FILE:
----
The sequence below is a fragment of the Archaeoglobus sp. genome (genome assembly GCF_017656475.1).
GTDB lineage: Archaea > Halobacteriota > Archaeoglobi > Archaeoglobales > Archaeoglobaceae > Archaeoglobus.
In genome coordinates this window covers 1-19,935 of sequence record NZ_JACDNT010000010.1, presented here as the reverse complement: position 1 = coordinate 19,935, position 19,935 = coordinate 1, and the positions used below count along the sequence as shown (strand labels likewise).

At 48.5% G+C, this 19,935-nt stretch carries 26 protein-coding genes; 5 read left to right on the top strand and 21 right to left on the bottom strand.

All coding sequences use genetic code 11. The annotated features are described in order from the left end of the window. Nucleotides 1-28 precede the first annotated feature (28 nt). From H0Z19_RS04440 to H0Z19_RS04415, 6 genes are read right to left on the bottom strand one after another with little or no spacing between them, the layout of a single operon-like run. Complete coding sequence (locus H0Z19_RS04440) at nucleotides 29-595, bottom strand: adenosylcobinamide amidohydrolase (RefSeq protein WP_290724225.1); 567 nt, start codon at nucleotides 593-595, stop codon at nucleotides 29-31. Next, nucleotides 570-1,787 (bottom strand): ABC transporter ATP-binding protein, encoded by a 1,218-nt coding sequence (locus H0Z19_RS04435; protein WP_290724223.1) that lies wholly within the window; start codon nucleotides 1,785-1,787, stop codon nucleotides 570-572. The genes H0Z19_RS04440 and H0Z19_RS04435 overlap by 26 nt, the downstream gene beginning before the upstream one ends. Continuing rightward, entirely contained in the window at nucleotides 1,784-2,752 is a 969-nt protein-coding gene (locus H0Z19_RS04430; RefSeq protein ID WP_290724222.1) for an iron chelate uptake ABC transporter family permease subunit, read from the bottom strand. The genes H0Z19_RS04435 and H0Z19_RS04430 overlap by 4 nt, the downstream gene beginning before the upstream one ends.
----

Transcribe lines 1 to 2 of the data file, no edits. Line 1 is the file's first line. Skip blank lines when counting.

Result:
The sequence below is a fragment of the Archaeoglobus sp. genome (genome assembly GCF_017656475.1).
GTDB lineage: Archaea > Halobacteriota > Archaeoglobi > Archaeoglobales > Archaeoglobaceae > Archaeoglobus.